- George Szell's Reign: Behind the Scenes with the Cleveland Orchestra by Marcia Hansen Kraus
Readers who wonder what it was like to be part of building one of America's great orchestras or to work under one of the great autocratic conductors, or those who want insight into the life [End Page 341] of a top-level orchestral musician, will enjoy and learn from Marcia Hansen Kraus's anecdotal retrospective of the Cleveland Orchestra during Szell's reign.
Kraus relies heavily on printed sources for the early Szell years, and to corroborate anecdotes from her many oral sources. Chief among these are Michael Charry, George Szell, a Life in Music (Urbana: University of Illinois Press, 2011), Donald Rosenberg, The Cleveland Orchestra Story (Cleveland: Gray & Co., 2000), and Lawrence Angell and Bernette Jaffe, Tales from the Locker Room: An Anecdotal Portrait of George Szell and His Cleveland Orchestra (Cleveland: ATBOSH Media, 2015). All sources are generously acknowledged and meticulously credited in the extensive notes that accompany each chapter.
Kraus begins almost as one would in describing an arranged marriage, introducing the reader to Szell and the Orchestra before they "met". It is here that she owes most to her printed sources. The bulk of the book, and at its core, are the anecdotes, assessments, and reminiscences of the marriage itself: the years between 1946 and 1970 when the Cleveland Orchestra was, in fact, Szell's undisputed domain.
Kraus spent years interviewing dozens of people who were involved in the Szell years in Cleveland: everyone from musicians to sound engineers to radio broadcasters to trustees, and even the architects of the Blossom Pavilion, the orchestra's summer home. As one might expect, Kraus's late husband, oboist Felix Kraus, who played in the orchestra from 1963 to 2004, provided substantial material. (I found myself smiling as I imagined their dinner table conversations.) Their combined recollections and occasional contradictions provide a vivid portrait of the demanding, domineering genius that was George Szell, and what it was like to be part of one of the world's great orchestras during the era of the autocratic conductor.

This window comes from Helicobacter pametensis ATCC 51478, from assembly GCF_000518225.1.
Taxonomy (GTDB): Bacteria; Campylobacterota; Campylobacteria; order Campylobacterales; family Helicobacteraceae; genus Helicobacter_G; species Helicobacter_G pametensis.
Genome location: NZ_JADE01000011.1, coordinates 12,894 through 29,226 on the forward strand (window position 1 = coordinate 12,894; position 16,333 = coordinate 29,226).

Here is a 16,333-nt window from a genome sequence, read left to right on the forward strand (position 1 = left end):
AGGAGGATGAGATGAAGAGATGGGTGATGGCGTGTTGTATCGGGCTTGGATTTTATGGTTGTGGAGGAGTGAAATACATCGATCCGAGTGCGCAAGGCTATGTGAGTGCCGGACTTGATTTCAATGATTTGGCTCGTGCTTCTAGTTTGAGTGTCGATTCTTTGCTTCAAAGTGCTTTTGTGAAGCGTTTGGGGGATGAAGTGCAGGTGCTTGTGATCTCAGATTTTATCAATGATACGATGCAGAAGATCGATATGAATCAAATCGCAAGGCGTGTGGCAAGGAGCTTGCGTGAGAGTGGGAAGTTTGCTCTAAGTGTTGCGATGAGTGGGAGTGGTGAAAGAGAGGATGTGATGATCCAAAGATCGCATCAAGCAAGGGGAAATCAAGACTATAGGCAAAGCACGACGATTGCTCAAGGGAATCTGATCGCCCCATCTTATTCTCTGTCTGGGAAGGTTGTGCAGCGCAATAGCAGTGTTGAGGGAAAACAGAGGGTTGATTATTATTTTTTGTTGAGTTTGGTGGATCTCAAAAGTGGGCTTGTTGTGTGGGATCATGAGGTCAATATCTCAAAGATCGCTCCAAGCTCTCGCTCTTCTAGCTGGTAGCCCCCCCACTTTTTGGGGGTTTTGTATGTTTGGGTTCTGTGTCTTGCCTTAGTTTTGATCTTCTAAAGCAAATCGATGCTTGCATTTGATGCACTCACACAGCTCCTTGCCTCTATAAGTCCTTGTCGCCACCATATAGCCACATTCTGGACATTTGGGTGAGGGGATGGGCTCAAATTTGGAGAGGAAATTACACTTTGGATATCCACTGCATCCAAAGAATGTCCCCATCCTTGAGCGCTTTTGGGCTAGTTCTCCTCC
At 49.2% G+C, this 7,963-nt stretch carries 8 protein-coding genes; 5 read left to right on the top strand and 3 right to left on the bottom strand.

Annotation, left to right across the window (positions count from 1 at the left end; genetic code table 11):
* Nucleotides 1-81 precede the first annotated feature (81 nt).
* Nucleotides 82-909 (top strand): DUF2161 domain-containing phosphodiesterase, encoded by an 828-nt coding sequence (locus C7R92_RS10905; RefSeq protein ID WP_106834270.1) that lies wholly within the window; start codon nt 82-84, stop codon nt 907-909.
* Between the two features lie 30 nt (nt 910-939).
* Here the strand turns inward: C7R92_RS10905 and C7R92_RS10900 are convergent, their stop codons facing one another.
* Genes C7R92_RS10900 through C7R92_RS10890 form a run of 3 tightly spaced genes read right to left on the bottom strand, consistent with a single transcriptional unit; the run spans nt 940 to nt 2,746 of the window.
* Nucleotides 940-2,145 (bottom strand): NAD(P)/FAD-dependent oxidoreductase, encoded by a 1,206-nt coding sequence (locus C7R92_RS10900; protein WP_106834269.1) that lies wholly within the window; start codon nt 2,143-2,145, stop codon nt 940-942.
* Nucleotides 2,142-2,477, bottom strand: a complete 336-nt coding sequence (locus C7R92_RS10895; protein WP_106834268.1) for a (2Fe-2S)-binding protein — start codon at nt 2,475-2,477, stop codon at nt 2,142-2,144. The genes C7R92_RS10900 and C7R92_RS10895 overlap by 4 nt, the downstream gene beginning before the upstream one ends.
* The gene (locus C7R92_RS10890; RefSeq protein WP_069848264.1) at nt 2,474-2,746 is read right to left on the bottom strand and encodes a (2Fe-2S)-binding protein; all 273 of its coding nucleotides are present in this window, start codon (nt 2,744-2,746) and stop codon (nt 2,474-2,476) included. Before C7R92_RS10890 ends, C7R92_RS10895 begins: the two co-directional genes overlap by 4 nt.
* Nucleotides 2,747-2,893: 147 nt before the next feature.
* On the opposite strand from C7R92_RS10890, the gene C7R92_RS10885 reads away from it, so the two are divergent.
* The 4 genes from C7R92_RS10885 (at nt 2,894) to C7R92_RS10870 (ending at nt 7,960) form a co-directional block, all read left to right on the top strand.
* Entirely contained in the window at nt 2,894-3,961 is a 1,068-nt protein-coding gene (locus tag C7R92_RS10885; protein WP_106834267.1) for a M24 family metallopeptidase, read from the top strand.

Readers may find Szell's character as depicted in these anecdotes contradictory. The man who summarily fired sixteen members of the Orchestra during his first year was insistent that his musicians wear galoshes during wet weather, lest they catch cold. After all, how could they make great music when they were sneezing and sniffling? The man who insisted on strict marital fidelity from his troops (he wanted them occupied with music, not mistresses or divorces), courted and married Helene Tetsch while she was already married and had two young sons. He wanted his musicians to think of him as "Papa Szell", but many of them were terrified of the blue glare that could emanate from behind the conductor's horn-rimmed spectacles.
"Oboist Felix Kraus tried to avoid those frightening eyes by positioning his own glasses far down on his nose so the frames would block out Szell's eyes. The ploy was immediately noticed, and Kraus was told Szell wanted to speak with him in his office after the rehearsal….
'Mr. Kraus, your glasses need adjusting. They are slipping too far down on your nose and I can't see your eyes. Here is the address and phone number of my optometrist. Make an appointment to get your glasses fixed'".(pp. 86–87)
Marcia Kraus finds a resolution of these apparent contradictions in Szell's single-minded dedication to music.
"What Szell asked for and received from his musicians was a love of music as great as his own, a servitude to the masterpieces. One player's remark spoke for all: 'We knew he cared first for the music'".(Oboist Robert Zupnick to the author; p. 79)
"Players complaining that Szell had mistreated them were consoled by [personnel manager David] Zauder, who would wax amiably philosophic. 'Yes, you are right, but it's because of his high...